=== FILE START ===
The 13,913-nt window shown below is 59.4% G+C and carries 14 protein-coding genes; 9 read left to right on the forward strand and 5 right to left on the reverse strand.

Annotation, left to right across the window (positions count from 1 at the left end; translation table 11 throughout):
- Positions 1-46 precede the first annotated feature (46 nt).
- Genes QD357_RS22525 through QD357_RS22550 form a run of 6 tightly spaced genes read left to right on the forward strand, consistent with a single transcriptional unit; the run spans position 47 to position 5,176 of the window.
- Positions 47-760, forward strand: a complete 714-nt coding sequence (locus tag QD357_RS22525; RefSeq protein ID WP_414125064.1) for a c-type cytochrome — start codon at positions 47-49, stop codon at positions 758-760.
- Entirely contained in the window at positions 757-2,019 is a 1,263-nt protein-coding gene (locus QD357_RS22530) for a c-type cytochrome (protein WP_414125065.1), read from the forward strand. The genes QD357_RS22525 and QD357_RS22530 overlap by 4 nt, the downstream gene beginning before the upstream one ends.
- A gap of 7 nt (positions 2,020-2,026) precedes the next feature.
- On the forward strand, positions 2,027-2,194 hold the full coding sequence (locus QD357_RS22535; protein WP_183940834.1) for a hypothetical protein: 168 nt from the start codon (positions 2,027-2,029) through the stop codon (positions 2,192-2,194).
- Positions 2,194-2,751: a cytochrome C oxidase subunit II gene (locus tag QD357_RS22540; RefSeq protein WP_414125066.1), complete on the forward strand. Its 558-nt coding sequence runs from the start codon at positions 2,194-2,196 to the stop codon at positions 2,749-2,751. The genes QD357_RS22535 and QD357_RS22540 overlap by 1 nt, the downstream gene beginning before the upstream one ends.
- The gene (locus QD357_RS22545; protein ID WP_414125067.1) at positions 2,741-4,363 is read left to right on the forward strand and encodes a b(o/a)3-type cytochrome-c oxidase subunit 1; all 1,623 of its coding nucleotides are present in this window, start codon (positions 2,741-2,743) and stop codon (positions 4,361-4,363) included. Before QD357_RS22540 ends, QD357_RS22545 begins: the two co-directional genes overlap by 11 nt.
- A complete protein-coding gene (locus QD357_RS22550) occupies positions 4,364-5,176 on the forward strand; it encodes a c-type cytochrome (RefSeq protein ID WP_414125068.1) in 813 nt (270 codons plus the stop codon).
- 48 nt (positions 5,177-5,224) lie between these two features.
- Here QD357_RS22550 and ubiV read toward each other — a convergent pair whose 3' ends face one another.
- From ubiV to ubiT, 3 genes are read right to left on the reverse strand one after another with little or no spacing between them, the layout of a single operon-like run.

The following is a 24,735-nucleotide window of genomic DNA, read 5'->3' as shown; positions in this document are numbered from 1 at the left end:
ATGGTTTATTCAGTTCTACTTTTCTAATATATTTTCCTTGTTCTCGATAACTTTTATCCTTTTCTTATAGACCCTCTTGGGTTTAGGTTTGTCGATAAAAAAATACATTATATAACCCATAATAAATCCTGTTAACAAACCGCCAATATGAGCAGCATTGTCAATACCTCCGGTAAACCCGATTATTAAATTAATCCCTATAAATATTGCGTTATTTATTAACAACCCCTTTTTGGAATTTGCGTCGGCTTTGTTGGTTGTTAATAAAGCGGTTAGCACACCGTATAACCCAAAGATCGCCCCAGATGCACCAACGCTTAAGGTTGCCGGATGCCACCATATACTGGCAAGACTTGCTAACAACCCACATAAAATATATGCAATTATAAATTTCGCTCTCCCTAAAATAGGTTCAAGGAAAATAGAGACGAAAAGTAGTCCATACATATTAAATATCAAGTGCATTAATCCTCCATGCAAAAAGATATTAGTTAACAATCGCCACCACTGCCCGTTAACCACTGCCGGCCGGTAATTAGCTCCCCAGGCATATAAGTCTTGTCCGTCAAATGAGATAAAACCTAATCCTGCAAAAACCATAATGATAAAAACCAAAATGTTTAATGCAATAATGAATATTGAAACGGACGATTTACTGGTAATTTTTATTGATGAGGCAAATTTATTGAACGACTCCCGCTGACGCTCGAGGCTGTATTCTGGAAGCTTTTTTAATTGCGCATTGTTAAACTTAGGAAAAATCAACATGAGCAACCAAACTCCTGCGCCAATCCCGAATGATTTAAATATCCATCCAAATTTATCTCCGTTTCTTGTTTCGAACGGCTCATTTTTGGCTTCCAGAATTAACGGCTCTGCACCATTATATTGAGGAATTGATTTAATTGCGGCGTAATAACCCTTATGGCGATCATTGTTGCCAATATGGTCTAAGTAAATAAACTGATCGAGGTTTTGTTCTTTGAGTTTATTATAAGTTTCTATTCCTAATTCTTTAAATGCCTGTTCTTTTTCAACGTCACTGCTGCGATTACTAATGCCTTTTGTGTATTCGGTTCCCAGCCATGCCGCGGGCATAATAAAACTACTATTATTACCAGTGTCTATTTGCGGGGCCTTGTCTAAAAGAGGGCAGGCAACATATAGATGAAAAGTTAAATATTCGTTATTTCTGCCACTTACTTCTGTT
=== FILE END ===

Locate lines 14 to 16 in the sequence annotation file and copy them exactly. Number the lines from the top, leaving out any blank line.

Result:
- From ubiV to ubiT, 3 genes are read right to left on the reverse strand one after another with little or no spacing between them, the layout of a single operon-like run.

The following is a 24,735-nucleotide window of genomic DNA, read 5'->3' as shown; positions in this document are numbered from 1 at the left end:
ATGGTTTATTCAGTTCTACTTTTCTAATATATTTTCCTTGTTCTCGATAACTTTTATCCTTTTCTTATAGACCCTCTTGGGTTTAGGTTTGTCGATAAAAAAATACATTATATAACCCATAATAAATCCTGTTAACAAACCGCCAATATGAGCAGCATTGTCAATACCTCCGGTAAACCCGATTATTAAATTAATCCCTATAAATATTGCGTTATTTATTAACAACCCCTTTTTGGAATTTGCGTCGGCTTTGTTGGTTGTTAATAAAGCGGTTAGCACACCGTATAACCCAAAGATCGCCCCAGATGCACCAACGCTTAAGGTTGCCGGATGCCACCATATACTGGCAAGACTTGCTAACAACCCACATAAAATATATGCAATTATAAATTTCGCTCTCCCTAAAATAGGTTCAAGGAAAATAGAGACGAAAAGTAGTCCATACATATTAAATATCAAGTGCATTAATCCTCCATGCAAAAAGATATTAGTTAACAATCGCCACCACTGCCCGTTAACCACTGCCGGCCGGTAATTAGCTCCCCAGGCATATAAGTCTTGTCCGTCAAATGAGATAAAACCTAATCCTGCAAAAACCATAATGATAAAAACCAAAATGTTTAATGCAATAATGAATATTGAAACGGACGATTTACTGGTAATTTTTATTGATGAGGCAAATTTATTGAACGACTCCCGCTGACGCTCGAGGCTGTATTCTGGAAGCTTTTTTAATTGCGCATTGTTAAACTTAGGAAAAATCAACATGAGCAACCAAACTCCTGCGCCAATCCCGAATGATTTAAATATCCATCCAAATTTATCTCCGTTTCTTGTTTCGAACGGCTCATTTTTGGCTTCCAGAATTAACGGCTCTGCACCATTATATTGAGGAATTGATTTAATTGCGGCGTAATAACCCTTATGGCGATCATTGTTGCCAATATGGTCTAAGTAAATAAACTGATCGAGGTTTTGTTCTTTGAGTTTATTATAAGTTTCTATTCCTAATTCTTTAAATGCCTGTTCTTTTTCAACGTCACTGCTGCGATTACTAATGCCTTTTGTGTATTCGGTTCCCAGCCATGCCGCGGGCATAATAAAACTACTATTATTACCAGTGTCTATTTGCGGGGCCTTGTCTAAAAGAGGGCAGGCAACATATAGATGAAAAGTTAAATATTCGTTATTTCTGCCACTTACTTCTGTT